A plurality of walls projecting integrally and upwardly from the interior floor of the caddy divide the floor into compartments for keeping hardware items and tools in place. For example, parallel compartment walls including those marked 51 and 52 and a wall 53 are readily visible in FIG. 1. Walls 54 and 55 can be seen in FIG. 3. Longitudinally extending walls 54 and 55 together with the floor section 19 in FIG. 3 define a long open-topped compartment 56 for storing a hammer 57, for example, as shown in FIG. 1. Laterally extending walls or dividers such as the one marked 51 in conjunction with wall 54 and base wall 14 form compartments in which drawers such as the one marked 56 may be contained. These drawers rest on the slanted floor section 18 as shown in FIG. 3. A drawer 56 partially withdrawn is shown in phantom lines in FIG. 3 and in solid lines in FIG. 1. Note in FIG. 3 that when a drawer is partially withdrawn it has an inclination to return to home position because of the slanted floor 18 rather than to fall out unless it is withdrawn beyond its balance point. Small items such as nuts, bolts, screws and nails may be kept in the drawers. Small tools such as the spirit level 58 can be stored in other compartments, for example. An electric hand drill 59 may be laid over the top of the compartments and drawers as suggested in FIG. 1.
The extension cord reel 45 is shown withdrawn from the interior of the tool caddy in FIG. 1. The reel is basically a planar body molded of plastic and having four longitudinal projections 60, 61, 62 and 63. These projections act as retainers for an extension cord 67 that is wrapped around the reel. The projections have longitudinally extending lips 68-71. The reel can be inserted through the large side opening in the caddy for storage therein. The reel is held in a stable horizontal position by tongues 68 and 69 that rest on edge 44 of flat spacer 41 and tongues 70 and 71 that rest on the edge 43 of flat spacer 40. The tongues, being thinner than the projections from which they extend form shoulders with the projections that prevent longitudinal sliding of the reel when the tongues are on the ledges 43 and 44 as is the case when the reel is in storage.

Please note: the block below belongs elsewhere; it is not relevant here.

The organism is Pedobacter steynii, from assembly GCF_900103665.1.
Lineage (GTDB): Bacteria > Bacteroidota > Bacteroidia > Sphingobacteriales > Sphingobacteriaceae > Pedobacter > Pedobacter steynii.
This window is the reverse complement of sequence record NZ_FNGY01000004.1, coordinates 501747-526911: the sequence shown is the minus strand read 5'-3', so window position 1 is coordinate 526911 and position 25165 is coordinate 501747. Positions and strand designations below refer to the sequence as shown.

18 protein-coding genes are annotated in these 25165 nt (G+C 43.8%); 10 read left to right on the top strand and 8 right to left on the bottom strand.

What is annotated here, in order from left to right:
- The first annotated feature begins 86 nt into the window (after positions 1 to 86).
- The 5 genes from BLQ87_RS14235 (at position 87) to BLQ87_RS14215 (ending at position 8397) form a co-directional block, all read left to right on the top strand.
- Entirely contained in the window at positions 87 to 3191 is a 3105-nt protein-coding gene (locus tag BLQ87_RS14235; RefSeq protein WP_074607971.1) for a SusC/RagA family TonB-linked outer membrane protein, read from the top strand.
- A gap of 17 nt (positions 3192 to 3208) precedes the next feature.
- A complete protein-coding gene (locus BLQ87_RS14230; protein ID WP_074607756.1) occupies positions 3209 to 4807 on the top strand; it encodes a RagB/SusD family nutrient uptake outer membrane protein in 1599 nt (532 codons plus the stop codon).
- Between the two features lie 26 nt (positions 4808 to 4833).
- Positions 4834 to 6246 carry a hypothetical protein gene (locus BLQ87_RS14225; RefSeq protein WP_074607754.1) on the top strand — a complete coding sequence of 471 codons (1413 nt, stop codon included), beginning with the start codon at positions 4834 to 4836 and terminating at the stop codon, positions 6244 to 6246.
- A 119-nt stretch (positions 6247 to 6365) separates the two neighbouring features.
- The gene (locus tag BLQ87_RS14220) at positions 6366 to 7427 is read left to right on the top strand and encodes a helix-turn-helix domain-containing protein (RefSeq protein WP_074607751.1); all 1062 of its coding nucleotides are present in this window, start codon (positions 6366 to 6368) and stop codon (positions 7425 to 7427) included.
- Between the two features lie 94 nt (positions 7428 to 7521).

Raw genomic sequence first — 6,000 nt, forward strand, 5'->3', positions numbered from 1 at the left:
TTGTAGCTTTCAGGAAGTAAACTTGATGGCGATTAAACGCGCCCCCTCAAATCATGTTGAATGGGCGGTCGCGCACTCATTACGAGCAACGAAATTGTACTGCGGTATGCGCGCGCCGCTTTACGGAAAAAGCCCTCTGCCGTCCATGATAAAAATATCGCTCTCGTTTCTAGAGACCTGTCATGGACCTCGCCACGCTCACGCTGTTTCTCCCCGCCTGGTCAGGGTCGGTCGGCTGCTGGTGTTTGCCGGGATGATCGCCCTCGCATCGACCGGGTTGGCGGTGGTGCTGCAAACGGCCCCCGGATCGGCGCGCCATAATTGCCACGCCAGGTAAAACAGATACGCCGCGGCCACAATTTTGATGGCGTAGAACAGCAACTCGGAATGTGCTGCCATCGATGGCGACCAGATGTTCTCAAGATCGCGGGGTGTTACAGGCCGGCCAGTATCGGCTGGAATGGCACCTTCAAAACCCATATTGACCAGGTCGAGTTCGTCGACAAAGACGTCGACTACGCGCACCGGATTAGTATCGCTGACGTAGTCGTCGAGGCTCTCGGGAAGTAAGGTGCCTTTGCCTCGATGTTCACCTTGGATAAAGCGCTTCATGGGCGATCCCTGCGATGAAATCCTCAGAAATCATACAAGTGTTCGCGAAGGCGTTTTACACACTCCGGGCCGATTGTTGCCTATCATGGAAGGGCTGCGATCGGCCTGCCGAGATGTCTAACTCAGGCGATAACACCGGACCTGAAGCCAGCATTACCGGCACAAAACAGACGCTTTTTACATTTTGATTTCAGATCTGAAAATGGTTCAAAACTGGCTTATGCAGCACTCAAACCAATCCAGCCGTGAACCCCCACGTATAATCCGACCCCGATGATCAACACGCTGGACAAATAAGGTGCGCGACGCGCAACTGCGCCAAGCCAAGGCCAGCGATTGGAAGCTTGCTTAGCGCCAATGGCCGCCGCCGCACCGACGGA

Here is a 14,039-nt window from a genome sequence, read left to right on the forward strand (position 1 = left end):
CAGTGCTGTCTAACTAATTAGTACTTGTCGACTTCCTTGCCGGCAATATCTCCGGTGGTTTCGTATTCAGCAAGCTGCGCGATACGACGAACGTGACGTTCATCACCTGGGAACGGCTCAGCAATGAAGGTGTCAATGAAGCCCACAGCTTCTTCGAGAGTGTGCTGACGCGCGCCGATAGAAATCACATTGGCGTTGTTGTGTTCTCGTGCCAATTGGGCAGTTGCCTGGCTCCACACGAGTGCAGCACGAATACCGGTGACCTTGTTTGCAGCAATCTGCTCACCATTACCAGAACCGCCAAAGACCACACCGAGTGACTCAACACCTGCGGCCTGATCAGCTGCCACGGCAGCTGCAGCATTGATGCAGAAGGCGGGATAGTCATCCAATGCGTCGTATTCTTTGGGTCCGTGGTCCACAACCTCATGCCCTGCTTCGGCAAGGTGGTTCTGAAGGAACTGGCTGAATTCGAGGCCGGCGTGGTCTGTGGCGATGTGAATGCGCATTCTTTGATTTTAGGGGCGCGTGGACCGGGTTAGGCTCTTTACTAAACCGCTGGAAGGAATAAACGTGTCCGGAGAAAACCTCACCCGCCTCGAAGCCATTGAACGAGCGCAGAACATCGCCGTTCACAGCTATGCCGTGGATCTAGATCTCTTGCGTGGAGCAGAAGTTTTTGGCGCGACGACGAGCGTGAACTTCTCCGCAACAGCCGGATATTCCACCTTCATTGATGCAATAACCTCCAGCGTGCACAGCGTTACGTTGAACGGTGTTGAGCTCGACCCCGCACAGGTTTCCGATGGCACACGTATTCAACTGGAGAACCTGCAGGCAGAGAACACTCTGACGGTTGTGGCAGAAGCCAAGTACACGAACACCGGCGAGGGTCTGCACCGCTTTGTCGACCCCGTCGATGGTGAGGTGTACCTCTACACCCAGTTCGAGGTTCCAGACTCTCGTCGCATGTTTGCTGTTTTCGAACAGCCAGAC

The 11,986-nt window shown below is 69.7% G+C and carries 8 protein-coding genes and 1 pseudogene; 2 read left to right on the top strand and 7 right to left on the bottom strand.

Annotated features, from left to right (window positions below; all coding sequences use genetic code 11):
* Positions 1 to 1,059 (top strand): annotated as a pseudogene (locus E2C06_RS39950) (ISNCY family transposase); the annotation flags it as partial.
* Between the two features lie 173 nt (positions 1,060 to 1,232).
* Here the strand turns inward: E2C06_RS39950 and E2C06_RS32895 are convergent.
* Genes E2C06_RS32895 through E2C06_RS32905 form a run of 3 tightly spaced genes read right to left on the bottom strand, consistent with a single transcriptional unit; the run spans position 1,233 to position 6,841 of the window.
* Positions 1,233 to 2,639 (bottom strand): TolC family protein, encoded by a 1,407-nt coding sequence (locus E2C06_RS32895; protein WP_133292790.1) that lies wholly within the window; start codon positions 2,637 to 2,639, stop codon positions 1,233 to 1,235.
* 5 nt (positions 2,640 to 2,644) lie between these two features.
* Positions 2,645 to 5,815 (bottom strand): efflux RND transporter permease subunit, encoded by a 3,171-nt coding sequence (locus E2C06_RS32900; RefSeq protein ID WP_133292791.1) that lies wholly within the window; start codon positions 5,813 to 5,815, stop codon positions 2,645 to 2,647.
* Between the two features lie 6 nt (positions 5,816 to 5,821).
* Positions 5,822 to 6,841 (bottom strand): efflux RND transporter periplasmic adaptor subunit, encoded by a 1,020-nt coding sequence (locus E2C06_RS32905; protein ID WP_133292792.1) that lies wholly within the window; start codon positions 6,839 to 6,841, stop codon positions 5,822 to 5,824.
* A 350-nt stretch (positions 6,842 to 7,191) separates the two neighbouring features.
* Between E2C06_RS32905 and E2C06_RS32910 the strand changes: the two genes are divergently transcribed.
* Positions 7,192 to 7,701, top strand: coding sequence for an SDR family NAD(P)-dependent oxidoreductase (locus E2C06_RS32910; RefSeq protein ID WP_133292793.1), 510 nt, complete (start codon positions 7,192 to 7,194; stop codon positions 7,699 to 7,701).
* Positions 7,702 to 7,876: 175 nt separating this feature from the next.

As can be seen in FIG. 2, the extension cord reel 45 has a notch 72 for gripping the free end of the extension cord and holding it.
Although an embodiment of the multiple utility tool caddy has been described in considerable detail, such description is intended to be illustrative rather than limiting, for the invention may be variously embodied and is to be limited only by interpretation of the claims which follow.